Kadaver: Berlin

Berlin’s beardy retro-rockers get the urge to surge

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You’d be a fool to yourself if you thought Kadavar’s appeal wasn’t down in large part to their eye-popping, boutique Neanderthal look.

But the other reason people flock to their shows is a self-contained, feelgood factor that’s more immediately embraceable than their more nostalgia-stricken Swedish 70s-styled counter-parts.

As the retro-futurist cover for Berlin – a paean to the dynamism of their home town – suggests, Kadavar are taking a step back in time as a surer footing for looking forward, the swaggering garage rock of opener Lord Of The Sky a surefire dandruff-loosener and a call for liberation the hirsute trio pursue throughout.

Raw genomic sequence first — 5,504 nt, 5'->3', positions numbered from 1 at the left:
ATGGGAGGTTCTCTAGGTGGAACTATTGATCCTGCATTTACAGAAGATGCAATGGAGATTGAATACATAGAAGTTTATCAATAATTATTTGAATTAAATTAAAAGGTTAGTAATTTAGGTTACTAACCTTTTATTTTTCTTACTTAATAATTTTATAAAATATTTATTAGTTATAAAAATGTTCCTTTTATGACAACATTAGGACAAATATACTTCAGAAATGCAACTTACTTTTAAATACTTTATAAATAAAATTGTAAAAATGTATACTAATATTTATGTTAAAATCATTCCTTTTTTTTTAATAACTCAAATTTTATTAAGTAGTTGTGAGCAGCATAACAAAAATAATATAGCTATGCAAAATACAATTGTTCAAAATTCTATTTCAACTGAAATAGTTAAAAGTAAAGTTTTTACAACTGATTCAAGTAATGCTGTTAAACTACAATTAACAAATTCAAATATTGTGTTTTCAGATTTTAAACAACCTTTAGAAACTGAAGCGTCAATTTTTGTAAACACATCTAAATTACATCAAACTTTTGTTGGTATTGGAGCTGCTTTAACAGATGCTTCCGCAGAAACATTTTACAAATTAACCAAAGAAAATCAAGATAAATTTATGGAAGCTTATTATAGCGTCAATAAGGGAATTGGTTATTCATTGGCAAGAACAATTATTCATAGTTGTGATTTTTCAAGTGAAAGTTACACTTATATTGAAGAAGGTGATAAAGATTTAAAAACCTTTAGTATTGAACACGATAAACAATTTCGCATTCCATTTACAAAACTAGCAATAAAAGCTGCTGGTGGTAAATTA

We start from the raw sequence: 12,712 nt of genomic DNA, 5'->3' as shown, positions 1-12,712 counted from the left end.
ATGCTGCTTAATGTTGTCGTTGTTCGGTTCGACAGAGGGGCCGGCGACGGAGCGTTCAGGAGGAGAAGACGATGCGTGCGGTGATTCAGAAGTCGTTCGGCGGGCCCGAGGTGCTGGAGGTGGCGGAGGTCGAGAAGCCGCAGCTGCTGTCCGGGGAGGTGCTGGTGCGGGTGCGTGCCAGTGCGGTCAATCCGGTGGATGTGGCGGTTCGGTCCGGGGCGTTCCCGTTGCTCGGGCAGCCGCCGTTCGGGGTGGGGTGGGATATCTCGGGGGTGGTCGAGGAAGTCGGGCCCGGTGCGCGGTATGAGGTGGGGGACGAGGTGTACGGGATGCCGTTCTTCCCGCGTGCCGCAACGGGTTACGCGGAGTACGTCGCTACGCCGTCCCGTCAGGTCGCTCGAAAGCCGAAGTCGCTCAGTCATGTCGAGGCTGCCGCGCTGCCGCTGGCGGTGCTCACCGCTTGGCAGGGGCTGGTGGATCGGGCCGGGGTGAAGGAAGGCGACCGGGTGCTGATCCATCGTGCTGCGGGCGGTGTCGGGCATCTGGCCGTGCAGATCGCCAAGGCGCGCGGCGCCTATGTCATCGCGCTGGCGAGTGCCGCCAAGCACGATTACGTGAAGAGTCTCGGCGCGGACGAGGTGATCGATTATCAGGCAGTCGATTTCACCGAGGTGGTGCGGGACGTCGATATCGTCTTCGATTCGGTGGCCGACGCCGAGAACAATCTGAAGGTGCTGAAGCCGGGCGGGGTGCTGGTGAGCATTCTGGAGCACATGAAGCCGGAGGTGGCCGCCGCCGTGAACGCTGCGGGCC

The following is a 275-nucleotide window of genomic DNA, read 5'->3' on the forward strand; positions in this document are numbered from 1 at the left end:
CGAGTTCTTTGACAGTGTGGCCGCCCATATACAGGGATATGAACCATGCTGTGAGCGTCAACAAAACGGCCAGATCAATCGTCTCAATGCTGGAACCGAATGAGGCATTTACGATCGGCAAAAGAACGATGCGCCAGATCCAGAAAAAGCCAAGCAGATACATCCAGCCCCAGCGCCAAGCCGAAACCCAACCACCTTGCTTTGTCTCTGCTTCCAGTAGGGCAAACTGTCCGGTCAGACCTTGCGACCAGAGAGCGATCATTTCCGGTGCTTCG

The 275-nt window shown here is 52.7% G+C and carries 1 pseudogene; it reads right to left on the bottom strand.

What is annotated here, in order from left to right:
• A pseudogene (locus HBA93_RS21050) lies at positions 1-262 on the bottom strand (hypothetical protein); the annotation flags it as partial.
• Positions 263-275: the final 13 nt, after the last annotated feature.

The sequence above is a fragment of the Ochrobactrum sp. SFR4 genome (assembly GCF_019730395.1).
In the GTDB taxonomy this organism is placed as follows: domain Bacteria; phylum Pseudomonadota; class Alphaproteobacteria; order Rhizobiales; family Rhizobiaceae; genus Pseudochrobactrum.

From the radiant, blues-bolstered stomp’n’squelch of Last Living Dinosaur, interjected with radiant skrees, through swirly psych, proto-metal and NY-style punk, Kadavar’s exuberant, throbbing groove and over-spilling leads treat their sources like a vivid, endlessly hospitable playground.

Having freelanced regularly for the Melody Maker and Kerrang!, and edited the extreme metal monthly, Terrorizer, for seven years, Jonathan is now the overseer of all the album and live reviews in Metal Hammer. Bemoans his obsolete superpower of being invisible to Routemaster bus conductors, finds men without sideburns slightly circumspect, and thinks songs that aren’t about Satan, swords or witches are a bit silly.